March 1, 2018
The Royal Mint is celebrating Britishness with 26 new, collectors edition, 10p coins – and they've just hit the streets → Read more at mirror.co.uk
March 2, 2018
February sales of U.S. Mint American Eagle gold coins fell 80 percent from the same month a year earlier, the slowest February sales in 11 years, while February silver coin sales fell to the lowest since 2008, government data showed on Wednesday. → Read more at reuters.com
March 2, 2018
Recently, at the monthly Veterans Coffee held at the Gaylord Regional Airport, I presented a World War II veteran with our airport Challenge Coin. A guest at the event approached → Read more at petoskeynews.com
March 2, 2018
Queuing, cricket and tea represent what it means to be British, according to the Royal Mint, which has launched a new collection of 10 pence coins to showcase the &quot;A to Z of what makes Britain great&quot;. → Read more at telegraph.co.uk
As you read this, the old round £1 coins have ceased to be legal tender in the United Kingdom.
The old Round Pound and the new 12-sided £1 coin
British news outlets are reporting that millions of the old round pounds are still in circulation but that might not be bad news for many Britons. There are reports that many coin-operated systems have not been converted to take the new 12-sided £1 coin including supermarkets, where a £1 pound coin is necessary to “rent” a trolley, what the British call their shopping cart.
Two of the U.K.’s largest grocery store chains have announced they will continue to accept the round pound through the end of October because their trolley systems are not ready.
Charities are getting into the act by accepting the old round pound as donations. Many charities will continue to accept the coin through the final redemption period in March 2018 as donations. The charities are working with banks to deposit the coins.
It has been fascinating to read the news of how the U.K. has tried to adapt to the new coin. The biggest issue has been with the use of coin-operated equipment like trolley rentals and parking meters. It is a lesson to any active economy, such as her in the United States, as to what could happen should the composition of U.S. coins change.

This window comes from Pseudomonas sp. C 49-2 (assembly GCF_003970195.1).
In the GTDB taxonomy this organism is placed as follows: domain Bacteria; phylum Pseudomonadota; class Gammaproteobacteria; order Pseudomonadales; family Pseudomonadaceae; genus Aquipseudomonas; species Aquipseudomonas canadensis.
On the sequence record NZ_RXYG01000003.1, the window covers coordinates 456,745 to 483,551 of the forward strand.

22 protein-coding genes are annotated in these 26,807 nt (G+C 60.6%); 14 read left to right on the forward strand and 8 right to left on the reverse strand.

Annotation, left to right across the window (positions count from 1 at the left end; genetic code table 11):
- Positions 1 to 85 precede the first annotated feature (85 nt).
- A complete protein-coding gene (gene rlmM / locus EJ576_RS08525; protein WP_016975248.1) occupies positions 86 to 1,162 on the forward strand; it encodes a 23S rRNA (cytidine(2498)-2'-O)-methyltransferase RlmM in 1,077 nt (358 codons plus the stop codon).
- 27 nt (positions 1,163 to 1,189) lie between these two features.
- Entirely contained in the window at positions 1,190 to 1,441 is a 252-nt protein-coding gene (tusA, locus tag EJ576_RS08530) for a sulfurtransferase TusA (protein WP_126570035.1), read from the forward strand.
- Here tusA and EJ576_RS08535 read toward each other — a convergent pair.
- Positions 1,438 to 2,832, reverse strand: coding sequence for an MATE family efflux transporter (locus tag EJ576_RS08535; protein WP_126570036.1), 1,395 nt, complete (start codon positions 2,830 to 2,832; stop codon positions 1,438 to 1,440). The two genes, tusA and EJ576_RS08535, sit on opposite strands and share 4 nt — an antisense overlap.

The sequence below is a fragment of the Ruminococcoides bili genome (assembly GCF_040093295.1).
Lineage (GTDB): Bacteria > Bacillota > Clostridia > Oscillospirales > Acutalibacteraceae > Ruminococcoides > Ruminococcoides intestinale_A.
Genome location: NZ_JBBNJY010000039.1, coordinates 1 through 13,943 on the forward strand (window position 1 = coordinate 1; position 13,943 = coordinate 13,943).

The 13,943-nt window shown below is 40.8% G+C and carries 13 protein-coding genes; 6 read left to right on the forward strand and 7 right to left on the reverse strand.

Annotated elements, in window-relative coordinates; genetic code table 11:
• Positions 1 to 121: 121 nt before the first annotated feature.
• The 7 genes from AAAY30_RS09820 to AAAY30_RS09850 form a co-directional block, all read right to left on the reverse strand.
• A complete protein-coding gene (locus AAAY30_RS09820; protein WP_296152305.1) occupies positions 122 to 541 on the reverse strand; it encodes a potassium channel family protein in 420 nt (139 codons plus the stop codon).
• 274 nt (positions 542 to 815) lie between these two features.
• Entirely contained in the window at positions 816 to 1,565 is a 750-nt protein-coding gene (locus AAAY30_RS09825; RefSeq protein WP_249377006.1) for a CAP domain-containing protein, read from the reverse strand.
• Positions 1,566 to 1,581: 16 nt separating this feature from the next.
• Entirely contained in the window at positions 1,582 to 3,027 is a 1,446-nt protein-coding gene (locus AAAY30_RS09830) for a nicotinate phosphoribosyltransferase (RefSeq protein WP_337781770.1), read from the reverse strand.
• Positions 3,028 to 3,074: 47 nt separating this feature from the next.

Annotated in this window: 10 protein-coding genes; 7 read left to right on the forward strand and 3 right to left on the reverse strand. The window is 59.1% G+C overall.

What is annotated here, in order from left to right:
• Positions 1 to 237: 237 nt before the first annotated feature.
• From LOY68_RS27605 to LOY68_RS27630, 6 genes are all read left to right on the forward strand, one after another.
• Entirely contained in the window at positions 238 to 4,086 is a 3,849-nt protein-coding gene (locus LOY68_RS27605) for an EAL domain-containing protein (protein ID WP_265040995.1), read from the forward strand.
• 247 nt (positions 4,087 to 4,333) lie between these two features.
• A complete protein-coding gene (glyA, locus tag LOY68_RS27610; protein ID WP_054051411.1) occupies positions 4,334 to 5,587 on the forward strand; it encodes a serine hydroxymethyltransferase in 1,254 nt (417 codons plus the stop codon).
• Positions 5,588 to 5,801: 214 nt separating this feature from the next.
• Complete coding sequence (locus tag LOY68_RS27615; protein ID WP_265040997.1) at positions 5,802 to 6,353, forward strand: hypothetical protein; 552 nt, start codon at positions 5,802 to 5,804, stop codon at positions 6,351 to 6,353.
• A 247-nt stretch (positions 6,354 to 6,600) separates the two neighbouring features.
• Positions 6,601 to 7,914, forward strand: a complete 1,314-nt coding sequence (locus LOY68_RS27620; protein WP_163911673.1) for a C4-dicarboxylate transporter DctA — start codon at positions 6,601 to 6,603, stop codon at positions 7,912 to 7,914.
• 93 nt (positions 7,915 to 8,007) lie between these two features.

Although there have been discussions as to whether to change the composition of United States coinage, it is not likely to happen for many reasons. What may be gaining support is dropping the $1 Federal Reserve Note in favor of a dollar coin. This would not require changes in coin-operated systems but a change in attitudes. Given how resilient Americans can be, it would be possible to end production of the $1 FRN and just endure the kvetching that will ensue. That will end when people get used the coin.
And now the news…
October 9, 2017
LeRoy Transfield A photo of the New Zealand Expeditionary Force, Native Contingent. Utah sculptor LeRoy Transfield had two uncles who served in the unit during World War I. → Read more at deseretnews.com
October 11, 2017
The discovery of gold rings and coins on a Swedish island sheds new light on the history of the area, and could give insight into the motives for a massacre which took place in the fifth century, archaeologists told The Local on Wednesday. → Read more at thelocal.se
October 12, 2017
Share → Read more at adweek.com
October 12, 2017
People buy gold in various forms like jewellery, coins etc. Here are 7 things to know if you are buying gold coins this Diwali. → Read more at economictimes.indiatimes.com
October 13, 2017
The Carl Brashear Foundation wants to bring its namesake’s legacy home to the veterans center that soon will bear his name. → Read more at thenewsenterprise.com
October 14, 2017
By Katie Lange Defense Media Activity → Read more at dodlive.mil
October 15, 2017
Shoppers have one day left to spend their old round £1 coins before they cease to become legal tender at midnight. Hundreds of millions of round pounds are yet to be handed in, as only hours remain before the coin drops out of general circulation. However, major banks and building societies have said they will continue to accept the old coins after the deadline on Sunday. They can also be deposited into any of the usual high street banks or through the Post Office. → Read more at independent.co.uk
October 15, 2017
Sunday, October 15, 2017 → Read more at jamaicaobserver.com
October 15, 2017
Currency modernization will help secure our financial futures and save billions of dollars for taxpayers. → Read more at cnbc.com
As the British are winding down the use of the Round Pound, stories are once again popping up about errors of the new 12-sided pound coin being sold for high prices on eBay.
Although the Royal Mint has admitted to manufacturing issues in trying to produce enough new pound coins to satisfy circulation requirements, their claim that the number of errors where the center are missing of the bi-metallic coins is likely post-minting errors.
In other words, they are suggesting that people are removing the centers of the coin to claim they are errors.
A weak strike can prevent the two metals from fusing properly allowing them to separate
To better understand why it is being claimed these are post-mint errors, I contacted a European-based dealer who has relationships with many of the continent’s mints. What follows is a summary of his explanation.
The Royal Mint coins money in a process similar to any other mint. Planchets are prepared, sent the coining press, stamped, dumped into a hopper, and sent down a conveyor where they are bagged. The bags are weight to a precise weight before the bags are accepted. Along the way, there are cameras and other sensors to detect errors.
All of the checks and sensors, including the weight of the coin, would be caught long before reaching the bagging section. Aside from the dimensions not being correct, the weight of the ring or center by themselves would not be up to the standard.